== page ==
A physician's guide to talking about end-of-life care

J Gen Intern Med. 2000 Mar;15(3):195-200. doi: 10.1046/j.1525-1497.2000.07228.x.


A large majority of patients and close family members are interested in discussing end-of-life issues with their physician. Most expect their physician to initiate such dialogue. End-of-life discussions, however, must go beyond the narrow focus of resuscitation. Instead, such discussions should address the broad array of concerns shared by most dying patients and families: fears about dying, understanding prognosis, achieving important end-of-life goals, and attending to physical needs. Good communication can facilitate the development of a comprehensive treatment plan that is medically sound and concordant with the patient's wishes and values. This paper presents a practical 4-step approach to conducting end-of-life discussions with patients and their families: (1) Initiating Discussion, (2) Clarifying Prognosis, (3) Identifying End-of-Life Goals, and (4) Developing a Treatment Plan. By following these 4 steps, communication can be enhanced, fears allayed, pain and suffering minimized, and most end-of-life issues resolved comfortably, without conflict.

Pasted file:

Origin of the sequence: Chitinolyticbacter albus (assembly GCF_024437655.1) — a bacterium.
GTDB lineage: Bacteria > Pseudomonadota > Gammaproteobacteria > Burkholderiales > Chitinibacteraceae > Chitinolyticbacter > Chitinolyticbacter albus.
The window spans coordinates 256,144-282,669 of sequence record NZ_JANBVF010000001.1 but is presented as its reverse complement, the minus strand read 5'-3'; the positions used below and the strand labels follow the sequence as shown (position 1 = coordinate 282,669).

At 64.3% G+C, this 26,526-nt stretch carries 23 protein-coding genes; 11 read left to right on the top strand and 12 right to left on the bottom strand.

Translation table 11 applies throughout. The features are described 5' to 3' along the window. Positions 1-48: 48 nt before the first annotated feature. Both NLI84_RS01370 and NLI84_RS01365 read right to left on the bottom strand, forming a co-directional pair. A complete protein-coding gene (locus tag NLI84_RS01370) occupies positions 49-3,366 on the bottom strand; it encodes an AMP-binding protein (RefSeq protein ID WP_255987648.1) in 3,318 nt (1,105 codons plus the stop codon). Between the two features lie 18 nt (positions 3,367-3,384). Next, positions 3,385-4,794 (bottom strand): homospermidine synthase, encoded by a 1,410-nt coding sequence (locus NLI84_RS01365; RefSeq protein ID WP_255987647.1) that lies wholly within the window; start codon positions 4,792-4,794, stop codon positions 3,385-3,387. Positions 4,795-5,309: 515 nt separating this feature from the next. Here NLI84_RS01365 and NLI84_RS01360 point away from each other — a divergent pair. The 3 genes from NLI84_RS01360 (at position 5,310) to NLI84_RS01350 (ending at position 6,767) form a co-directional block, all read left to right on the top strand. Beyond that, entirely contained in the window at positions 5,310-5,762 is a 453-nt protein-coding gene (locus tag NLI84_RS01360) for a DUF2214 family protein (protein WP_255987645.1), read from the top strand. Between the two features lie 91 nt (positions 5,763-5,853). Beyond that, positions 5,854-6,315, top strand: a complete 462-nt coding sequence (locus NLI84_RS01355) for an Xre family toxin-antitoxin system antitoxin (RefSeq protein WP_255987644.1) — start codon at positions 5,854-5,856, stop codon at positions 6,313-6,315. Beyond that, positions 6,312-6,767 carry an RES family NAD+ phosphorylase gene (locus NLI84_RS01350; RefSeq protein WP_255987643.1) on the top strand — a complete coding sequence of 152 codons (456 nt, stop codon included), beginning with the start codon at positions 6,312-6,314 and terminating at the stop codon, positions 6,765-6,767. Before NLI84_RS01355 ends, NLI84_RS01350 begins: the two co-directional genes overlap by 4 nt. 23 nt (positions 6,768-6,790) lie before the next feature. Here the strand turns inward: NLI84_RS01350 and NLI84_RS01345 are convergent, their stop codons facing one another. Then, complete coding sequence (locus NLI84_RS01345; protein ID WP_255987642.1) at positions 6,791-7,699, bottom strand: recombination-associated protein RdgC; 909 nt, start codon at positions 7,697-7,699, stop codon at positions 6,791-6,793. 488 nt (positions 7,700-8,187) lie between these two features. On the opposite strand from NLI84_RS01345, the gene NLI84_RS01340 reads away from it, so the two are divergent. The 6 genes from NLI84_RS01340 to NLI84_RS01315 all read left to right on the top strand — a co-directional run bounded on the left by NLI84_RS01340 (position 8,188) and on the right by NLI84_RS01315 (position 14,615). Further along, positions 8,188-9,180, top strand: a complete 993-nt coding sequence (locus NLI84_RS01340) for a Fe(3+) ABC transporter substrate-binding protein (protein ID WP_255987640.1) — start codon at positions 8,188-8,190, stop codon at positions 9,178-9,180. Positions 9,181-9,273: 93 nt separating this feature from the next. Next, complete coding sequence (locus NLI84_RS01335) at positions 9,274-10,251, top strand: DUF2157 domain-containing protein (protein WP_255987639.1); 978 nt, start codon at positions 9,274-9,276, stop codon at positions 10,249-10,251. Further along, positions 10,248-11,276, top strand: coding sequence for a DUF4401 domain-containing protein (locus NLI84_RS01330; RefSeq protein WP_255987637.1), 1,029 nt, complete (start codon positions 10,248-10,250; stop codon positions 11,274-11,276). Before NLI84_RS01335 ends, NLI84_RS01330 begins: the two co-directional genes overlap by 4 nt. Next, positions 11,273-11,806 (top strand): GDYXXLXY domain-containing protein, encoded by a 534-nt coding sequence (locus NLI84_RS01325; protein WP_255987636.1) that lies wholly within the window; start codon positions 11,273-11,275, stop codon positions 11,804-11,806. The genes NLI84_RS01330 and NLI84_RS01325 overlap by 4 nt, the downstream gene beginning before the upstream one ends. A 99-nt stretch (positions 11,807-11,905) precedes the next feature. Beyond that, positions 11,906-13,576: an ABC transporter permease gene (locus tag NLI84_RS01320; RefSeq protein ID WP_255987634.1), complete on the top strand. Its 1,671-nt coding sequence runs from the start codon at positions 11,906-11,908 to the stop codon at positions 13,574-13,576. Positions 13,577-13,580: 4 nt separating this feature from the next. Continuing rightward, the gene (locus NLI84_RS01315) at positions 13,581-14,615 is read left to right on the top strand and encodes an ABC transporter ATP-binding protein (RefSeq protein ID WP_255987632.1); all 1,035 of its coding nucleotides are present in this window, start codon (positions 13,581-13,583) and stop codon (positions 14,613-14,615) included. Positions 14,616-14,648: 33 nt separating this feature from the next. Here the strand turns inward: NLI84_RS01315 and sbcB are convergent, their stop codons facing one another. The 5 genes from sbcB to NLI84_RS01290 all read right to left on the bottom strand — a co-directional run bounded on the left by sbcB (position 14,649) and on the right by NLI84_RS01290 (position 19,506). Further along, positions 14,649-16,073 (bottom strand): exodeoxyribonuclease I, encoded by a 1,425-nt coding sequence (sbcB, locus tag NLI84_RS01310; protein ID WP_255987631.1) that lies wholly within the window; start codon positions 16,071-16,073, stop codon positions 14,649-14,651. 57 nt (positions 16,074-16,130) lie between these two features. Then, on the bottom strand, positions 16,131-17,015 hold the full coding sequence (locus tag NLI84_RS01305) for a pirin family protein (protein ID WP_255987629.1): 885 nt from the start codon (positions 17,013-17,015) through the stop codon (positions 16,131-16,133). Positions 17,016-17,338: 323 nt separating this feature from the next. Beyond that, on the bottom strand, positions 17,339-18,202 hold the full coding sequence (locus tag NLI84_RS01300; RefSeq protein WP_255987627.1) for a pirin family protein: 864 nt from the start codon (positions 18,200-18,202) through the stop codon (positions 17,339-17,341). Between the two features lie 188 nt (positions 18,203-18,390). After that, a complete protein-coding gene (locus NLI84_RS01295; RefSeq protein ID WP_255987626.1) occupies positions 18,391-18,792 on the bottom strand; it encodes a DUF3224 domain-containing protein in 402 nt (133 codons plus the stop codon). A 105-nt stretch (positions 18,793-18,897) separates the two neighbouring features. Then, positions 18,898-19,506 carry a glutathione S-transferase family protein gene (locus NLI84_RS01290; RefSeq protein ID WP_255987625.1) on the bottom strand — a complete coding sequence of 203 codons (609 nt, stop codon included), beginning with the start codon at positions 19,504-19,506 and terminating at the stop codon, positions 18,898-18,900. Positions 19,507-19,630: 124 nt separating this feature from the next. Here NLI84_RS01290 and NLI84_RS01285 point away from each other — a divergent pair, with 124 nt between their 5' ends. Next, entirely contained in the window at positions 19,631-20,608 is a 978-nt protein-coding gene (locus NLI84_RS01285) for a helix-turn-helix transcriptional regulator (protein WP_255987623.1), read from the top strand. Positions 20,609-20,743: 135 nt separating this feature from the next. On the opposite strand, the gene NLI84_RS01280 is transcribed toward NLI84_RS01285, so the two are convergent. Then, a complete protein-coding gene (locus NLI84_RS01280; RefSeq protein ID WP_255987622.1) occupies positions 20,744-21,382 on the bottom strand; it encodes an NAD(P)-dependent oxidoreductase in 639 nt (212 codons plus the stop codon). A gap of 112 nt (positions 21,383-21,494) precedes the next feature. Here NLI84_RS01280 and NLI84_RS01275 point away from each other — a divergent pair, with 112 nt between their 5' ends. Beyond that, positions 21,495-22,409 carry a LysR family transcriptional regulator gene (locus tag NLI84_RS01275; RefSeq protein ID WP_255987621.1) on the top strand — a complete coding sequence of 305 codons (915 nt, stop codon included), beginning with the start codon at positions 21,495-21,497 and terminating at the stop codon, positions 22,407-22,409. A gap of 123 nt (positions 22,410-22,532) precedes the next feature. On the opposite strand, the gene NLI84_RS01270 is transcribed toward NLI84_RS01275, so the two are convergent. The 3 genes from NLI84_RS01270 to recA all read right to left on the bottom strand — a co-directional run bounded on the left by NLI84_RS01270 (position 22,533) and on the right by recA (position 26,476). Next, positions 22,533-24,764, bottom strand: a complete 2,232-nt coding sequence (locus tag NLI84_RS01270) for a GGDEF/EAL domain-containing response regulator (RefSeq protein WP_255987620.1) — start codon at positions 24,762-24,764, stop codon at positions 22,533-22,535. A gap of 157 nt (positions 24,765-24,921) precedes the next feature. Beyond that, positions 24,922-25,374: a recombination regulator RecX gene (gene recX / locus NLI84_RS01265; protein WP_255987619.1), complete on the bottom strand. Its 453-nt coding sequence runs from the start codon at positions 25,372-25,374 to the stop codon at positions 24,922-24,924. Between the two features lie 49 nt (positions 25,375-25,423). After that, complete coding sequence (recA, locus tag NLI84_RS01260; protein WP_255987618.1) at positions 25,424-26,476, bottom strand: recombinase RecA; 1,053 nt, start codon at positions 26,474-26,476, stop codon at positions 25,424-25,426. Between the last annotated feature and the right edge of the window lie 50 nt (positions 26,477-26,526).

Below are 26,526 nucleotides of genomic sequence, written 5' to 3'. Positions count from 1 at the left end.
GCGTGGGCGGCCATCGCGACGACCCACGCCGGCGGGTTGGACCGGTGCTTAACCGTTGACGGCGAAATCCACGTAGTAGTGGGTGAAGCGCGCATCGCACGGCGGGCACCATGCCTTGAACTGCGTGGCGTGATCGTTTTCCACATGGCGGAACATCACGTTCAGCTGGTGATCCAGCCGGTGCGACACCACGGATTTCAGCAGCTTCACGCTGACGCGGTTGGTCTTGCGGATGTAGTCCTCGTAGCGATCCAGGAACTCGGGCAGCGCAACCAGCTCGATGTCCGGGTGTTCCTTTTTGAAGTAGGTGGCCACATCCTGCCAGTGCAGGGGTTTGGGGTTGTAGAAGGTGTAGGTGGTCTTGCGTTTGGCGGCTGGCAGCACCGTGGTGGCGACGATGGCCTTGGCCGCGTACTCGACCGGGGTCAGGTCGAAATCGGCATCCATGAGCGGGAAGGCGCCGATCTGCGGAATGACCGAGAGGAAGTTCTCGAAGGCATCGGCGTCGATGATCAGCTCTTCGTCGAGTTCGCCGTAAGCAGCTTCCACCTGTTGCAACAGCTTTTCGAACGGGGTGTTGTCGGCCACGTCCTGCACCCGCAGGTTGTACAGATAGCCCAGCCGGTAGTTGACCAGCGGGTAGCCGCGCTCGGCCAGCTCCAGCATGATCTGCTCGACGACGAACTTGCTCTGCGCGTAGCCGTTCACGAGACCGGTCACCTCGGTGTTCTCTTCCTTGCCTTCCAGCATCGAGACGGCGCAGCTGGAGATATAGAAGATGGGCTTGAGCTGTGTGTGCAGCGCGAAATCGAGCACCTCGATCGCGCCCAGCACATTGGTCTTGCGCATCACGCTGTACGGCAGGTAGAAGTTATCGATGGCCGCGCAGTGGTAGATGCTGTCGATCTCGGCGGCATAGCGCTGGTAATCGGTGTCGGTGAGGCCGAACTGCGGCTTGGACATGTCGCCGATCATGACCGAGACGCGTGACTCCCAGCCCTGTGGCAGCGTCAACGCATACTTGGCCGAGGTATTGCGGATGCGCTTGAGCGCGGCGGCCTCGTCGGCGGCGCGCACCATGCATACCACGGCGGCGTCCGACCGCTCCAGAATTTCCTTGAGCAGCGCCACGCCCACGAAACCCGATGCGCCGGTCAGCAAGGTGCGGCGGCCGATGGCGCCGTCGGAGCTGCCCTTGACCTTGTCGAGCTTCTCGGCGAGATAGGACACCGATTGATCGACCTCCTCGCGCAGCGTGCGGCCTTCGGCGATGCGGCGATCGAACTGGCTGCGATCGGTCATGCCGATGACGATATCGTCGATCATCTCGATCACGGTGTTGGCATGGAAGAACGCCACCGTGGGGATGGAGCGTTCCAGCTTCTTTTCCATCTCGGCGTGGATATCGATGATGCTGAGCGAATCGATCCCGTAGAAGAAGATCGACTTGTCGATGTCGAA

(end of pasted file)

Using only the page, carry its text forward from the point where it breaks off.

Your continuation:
MeSH terms

  • Advance Directives / psychology*
  • Communication*
  • Death*
  • Humans
  • Physician-Patient Relations*
  • Practice Guidelines as Topic
  • Resuscitation Orders
  • Terminal Care / psychology*
  • United States